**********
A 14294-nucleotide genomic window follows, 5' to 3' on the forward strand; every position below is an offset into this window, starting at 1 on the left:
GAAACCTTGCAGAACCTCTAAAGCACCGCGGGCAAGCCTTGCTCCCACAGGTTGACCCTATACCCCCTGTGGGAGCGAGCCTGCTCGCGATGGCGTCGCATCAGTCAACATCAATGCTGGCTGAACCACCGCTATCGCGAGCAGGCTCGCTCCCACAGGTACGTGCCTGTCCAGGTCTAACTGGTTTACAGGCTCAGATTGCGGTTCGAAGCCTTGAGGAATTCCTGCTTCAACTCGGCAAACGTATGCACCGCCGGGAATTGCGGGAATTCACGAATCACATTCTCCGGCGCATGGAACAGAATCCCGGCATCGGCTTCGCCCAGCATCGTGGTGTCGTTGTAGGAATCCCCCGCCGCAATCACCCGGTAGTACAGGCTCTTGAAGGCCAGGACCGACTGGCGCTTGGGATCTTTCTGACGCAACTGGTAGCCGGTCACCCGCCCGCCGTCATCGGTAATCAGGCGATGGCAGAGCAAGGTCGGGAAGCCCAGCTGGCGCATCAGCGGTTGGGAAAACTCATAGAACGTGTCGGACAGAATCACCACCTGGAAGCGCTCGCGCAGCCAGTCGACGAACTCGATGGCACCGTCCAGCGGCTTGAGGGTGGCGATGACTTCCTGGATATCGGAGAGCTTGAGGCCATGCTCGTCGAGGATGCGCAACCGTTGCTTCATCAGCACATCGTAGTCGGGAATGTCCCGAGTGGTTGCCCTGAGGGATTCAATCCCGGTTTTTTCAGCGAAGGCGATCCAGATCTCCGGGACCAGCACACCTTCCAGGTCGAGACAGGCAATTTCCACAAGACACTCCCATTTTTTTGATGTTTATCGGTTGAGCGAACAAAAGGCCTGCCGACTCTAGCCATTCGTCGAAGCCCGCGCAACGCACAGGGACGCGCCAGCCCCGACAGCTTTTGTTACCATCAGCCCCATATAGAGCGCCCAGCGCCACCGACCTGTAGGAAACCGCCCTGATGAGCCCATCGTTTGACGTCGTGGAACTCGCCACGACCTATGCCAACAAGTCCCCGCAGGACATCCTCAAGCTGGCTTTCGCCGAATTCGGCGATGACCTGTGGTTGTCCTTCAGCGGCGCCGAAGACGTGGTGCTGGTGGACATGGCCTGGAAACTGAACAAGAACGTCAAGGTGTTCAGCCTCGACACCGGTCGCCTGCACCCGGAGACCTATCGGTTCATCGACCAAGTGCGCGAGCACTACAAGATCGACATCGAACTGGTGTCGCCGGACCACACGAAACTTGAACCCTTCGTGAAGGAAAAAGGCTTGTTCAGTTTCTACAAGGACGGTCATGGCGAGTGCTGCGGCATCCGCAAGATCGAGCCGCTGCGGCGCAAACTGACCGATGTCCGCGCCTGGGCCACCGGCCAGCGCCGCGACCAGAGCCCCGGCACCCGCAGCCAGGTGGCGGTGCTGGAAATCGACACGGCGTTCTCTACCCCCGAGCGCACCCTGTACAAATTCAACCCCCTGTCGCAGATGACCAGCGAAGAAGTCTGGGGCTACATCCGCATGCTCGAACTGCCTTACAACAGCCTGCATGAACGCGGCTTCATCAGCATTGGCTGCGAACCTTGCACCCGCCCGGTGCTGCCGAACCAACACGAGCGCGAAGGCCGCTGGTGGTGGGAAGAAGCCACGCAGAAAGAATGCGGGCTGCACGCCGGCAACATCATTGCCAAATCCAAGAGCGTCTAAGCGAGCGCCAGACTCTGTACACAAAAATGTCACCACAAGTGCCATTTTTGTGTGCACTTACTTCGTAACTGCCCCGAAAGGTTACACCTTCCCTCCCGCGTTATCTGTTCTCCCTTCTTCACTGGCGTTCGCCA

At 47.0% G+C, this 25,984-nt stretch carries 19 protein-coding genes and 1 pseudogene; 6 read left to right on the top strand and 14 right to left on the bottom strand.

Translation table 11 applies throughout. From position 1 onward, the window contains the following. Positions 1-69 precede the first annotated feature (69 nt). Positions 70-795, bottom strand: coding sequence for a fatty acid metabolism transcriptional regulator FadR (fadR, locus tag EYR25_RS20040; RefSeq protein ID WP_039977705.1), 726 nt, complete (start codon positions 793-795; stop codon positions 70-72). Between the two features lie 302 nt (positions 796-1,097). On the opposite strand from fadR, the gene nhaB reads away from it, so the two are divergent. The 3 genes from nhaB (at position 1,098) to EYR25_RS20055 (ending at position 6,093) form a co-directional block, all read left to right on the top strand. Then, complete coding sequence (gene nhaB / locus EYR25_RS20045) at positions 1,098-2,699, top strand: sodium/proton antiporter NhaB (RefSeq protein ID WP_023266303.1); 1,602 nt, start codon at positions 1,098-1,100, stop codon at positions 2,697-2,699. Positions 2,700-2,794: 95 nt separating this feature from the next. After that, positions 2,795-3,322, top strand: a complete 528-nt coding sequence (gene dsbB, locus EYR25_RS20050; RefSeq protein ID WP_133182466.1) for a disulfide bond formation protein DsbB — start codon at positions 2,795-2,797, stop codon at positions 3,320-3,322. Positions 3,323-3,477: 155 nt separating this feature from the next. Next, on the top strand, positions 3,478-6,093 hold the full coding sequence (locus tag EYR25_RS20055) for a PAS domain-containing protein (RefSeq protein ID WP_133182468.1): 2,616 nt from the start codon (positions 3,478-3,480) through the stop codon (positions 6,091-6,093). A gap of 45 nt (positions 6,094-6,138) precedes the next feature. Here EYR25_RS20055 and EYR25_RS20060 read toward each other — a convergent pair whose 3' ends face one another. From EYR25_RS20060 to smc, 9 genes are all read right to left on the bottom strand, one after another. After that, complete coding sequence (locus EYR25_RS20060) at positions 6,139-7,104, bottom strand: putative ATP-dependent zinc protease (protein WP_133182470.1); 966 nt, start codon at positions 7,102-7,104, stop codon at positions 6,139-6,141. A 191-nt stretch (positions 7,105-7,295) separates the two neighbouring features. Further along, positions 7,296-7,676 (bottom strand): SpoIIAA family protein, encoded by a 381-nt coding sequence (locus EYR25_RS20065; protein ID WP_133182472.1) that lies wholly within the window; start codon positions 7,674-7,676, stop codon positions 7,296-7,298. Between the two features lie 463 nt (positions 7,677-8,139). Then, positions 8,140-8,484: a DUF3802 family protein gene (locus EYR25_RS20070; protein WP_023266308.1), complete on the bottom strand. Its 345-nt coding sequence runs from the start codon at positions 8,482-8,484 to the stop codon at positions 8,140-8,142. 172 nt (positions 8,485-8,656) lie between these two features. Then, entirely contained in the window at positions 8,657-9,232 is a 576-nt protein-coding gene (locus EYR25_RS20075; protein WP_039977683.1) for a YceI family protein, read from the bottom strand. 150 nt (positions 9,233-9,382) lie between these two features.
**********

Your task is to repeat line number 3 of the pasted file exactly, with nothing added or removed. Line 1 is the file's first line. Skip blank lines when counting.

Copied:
At 47.0% G+C, this 25,984-nt stretch carries 19 protein-coding genes and 1 pseudogene; 6 read left to right on the top strand and 14 right to left on the bottom strand.